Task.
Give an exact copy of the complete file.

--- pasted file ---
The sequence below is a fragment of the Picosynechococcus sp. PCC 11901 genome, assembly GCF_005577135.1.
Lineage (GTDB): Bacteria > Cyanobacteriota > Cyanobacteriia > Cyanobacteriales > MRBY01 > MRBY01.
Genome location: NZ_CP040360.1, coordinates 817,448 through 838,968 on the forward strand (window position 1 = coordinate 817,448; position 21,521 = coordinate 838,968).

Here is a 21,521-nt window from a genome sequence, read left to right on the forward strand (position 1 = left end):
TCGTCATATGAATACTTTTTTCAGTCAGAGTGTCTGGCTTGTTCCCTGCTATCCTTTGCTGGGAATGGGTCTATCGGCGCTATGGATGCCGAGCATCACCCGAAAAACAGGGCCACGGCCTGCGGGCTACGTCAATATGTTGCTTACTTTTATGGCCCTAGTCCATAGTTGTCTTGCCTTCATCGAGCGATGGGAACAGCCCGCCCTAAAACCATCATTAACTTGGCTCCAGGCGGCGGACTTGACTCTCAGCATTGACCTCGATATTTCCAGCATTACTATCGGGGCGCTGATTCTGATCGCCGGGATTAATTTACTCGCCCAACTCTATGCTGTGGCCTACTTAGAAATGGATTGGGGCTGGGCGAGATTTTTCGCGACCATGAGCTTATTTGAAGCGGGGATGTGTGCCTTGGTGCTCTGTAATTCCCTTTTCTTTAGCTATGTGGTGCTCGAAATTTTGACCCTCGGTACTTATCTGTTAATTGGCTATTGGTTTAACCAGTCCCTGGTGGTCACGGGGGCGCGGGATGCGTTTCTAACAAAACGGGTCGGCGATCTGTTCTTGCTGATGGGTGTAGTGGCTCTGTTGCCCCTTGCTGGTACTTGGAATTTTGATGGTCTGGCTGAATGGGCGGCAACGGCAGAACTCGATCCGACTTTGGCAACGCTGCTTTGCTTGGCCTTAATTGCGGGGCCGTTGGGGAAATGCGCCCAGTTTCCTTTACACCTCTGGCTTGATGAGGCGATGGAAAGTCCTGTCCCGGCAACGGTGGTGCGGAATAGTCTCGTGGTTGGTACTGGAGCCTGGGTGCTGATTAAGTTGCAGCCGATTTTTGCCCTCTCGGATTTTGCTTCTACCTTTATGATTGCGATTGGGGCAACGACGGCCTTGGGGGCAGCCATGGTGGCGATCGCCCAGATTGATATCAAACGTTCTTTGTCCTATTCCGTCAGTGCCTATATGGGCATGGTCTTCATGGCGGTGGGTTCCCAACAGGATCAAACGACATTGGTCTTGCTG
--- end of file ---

The sequence below is a fragment of the Picosynechococcus sp. PCC 11901 genome, assembly GCF_005577135.1.
Lineage (GTDB): Bacteria > Cyanobacteriota > Cyanobacteriia > Cyanobacteriales > MRBY01 > MRBY01.
Genome location: NZ_CP040360.1, coordinates 817,448 through 838,968 on the forward strand (window position 1 = coordinate 817,448; position 21,521 = coordinate 838,968).

Here is a 21,521-nt window from a genome sequence, read left to right on the forward strand (position 1 = left end):
TCGTCATATGAATACTTTTTTCAGTCAGAGTGTCTGGCTTGTTCCCTGCTATCCTTTGCTGGGAATGGGTCTATCGGCGCTATGGATGCCGAGCATCACCCGAAAAACAGGGCCACGGCCTGCGGGCTACGTCAATATGTTGCTTACTTTTATGGCCCTAGTCCATAGTTGTCTTGCCTTCATCGAGCGATGGGAACAGCCCGCCCTAAAACCATCATTAACTTGGCTCCAGGCGGCGGACTTGACTCTCAGCATTGACCTCGATATTTCCAGCATTACTATCGGGGCGCTGATTCTGATCGCCGGGATTAATTTACTCGCCCAACTCTATGCTGTGGCCTACTTAGAAATGGATTGGGGCTGGGCGAGATTTTTCGCGACCATGAGCTTATTTGAAGCGGGGATGTGTGCCTTGGTGCTCTGTAATTCCCTTTTCTTTAGCTATGTGGTGCTCGAAATTTTGACCCTCGGTACTTATCTGTTAATTGGCTATTGGTTTAACCAGTCCCTGGTGGTCACGGGGGCGCGGGATGCGTTTCTAACAAAACGGGTCGGCGATCTGTTCTTGCTGATGGGTGTAGTGGCTCTGTTGCCCCTTGCTGGTACTTGGAATTTTGATGGTCTGGCTGAATGGGCGGCAACGGCAGAACTCGATCCGACTTTGGCAACGCTGCTTTGCTTGGCCTTAATTGCGGGGCCGTTGGGGAAATGCGCCCAGTTTCCTTTACACCTCTGGCTTGATGAGGCGATGGAAAGTCCTGTCCCGGCAACGGTGGTGCGGAATAGTCTCGTGGTTGGTACTGGAGCCTGGGTGCTGATTAAGTTGCAGCCGATTTTTGCCCTCTCGGATTTTGCTTCTACCTTTATGATTGCGATTGGGGCAACGACGGCCTTGGGGGCAGCCATGGTGGCGATCGCCCAGATTGATATCAAACGTTCTTTGTCCTATTCCGTCAGTGCCTATATGGGCATGGTCTTCATGGCGGTGGGTTCCCAACAGGATCAAACGACATTGGTCTTGCTG